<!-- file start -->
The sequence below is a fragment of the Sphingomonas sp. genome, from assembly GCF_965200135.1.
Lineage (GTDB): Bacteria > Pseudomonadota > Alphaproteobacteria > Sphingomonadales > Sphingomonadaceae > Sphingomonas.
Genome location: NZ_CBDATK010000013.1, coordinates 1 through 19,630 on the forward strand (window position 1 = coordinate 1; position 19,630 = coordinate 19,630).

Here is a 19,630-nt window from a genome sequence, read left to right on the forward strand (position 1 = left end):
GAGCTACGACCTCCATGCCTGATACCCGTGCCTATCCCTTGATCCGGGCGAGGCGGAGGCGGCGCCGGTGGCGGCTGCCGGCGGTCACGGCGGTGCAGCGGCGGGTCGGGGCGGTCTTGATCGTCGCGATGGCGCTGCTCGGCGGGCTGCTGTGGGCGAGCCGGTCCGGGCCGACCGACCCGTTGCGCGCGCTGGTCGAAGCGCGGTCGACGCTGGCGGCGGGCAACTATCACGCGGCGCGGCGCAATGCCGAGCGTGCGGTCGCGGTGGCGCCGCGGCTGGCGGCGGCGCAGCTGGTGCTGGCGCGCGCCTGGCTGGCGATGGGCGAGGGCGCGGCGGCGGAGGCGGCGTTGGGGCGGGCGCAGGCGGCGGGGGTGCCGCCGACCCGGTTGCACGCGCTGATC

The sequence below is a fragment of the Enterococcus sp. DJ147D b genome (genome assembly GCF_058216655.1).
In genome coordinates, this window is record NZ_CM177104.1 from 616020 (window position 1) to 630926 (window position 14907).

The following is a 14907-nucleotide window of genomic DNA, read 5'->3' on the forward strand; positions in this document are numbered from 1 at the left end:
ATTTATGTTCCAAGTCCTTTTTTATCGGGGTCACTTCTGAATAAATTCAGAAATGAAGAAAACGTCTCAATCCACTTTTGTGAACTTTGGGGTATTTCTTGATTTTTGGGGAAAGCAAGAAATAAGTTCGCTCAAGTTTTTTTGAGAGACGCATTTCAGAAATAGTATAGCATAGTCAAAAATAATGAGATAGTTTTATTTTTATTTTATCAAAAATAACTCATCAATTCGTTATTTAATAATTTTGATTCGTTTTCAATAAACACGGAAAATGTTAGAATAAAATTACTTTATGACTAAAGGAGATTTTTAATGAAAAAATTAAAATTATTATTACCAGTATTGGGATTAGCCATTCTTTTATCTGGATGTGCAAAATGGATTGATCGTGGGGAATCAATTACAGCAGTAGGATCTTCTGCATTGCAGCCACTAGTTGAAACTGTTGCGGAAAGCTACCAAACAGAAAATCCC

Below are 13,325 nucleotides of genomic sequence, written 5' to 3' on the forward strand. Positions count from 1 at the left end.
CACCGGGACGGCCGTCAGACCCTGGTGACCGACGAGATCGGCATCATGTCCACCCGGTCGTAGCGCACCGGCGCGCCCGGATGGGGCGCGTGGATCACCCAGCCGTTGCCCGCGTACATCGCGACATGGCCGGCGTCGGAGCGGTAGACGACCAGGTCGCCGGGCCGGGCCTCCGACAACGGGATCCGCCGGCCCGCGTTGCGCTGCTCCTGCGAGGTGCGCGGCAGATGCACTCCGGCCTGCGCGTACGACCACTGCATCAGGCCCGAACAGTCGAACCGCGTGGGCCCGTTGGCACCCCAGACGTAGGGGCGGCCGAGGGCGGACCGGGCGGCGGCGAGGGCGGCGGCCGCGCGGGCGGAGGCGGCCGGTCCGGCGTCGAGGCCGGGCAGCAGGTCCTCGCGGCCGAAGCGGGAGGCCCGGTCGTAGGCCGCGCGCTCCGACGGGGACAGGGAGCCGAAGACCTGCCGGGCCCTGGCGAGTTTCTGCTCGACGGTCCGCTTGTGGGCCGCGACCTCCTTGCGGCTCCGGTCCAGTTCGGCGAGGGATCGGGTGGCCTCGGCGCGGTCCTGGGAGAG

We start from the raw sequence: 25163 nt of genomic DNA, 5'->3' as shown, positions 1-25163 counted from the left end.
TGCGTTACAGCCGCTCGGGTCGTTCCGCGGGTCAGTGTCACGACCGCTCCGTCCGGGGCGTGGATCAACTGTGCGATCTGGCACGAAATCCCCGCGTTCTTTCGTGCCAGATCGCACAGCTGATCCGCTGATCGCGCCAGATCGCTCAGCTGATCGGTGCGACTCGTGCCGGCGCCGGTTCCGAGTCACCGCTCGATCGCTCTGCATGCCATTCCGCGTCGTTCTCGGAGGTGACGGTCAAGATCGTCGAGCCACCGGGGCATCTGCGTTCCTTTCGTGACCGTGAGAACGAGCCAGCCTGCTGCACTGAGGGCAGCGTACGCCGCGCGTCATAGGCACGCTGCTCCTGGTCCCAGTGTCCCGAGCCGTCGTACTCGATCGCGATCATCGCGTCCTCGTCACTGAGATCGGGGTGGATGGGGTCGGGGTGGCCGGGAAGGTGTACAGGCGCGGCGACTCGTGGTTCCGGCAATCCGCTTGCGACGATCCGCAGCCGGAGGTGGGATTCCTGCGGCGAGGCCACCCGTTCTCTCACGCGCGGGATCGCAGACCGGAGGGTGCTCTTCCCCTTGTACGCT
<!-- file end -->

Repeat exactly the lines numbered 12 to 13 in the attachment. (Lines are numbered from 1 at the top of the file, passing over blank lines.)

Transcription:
We start from the raw sequence: 25163 nt of genomic DNA, 5'->3' as shown, positions 1-25163 counted from the left end.
TGCGTTACAGCCGCTCGGGTCGTTCCGCGGGTCAGTGTCACGACCGCTCCGTCCGGGGCGTGGATCAACTGTGCGATCTGGCACGAAATCCCCGCGTTCTTTCGTGCCAGATCGCACAGCTGATCCGCTGATCGCGCCAGATCGCTCAGCTGATCGGTGCGACTCGTGCCGGCGCCGGTTCCGAGTCACCGCTCGATCGCTCTGCATGCCATTCCGCGTCGTTCTCGGAGGTGACGGTCAAGATCGTCGAGCCACCGGGGCATCTGCGTTCCTTTCGTGACCGTGAGAACGAGCCAGCCTGCTGCACTGAGGGCAGCGTACGCCGCGCGTCATAGGCACGCTGCTCCTGGTCCCAGTGTCCCGAGCCGTCGTACTCGATCGCGATCATCGCGTCCTCGTCACTGAGATCGGGGTGGATGGGGTCGGGGTGGCCGGGAAGGTGTACAGGCGCGGCGACTCGTGGTTCCGGCAATCCGCTTGCGACGATCCGCAGCCGGAGGTGGGATTCCTGCGGCGAGGCCACCCGTTCTCTCACGCGCGGGATCGCAGACCGGAGGGTGCTCTTCCCCTTGTACGCT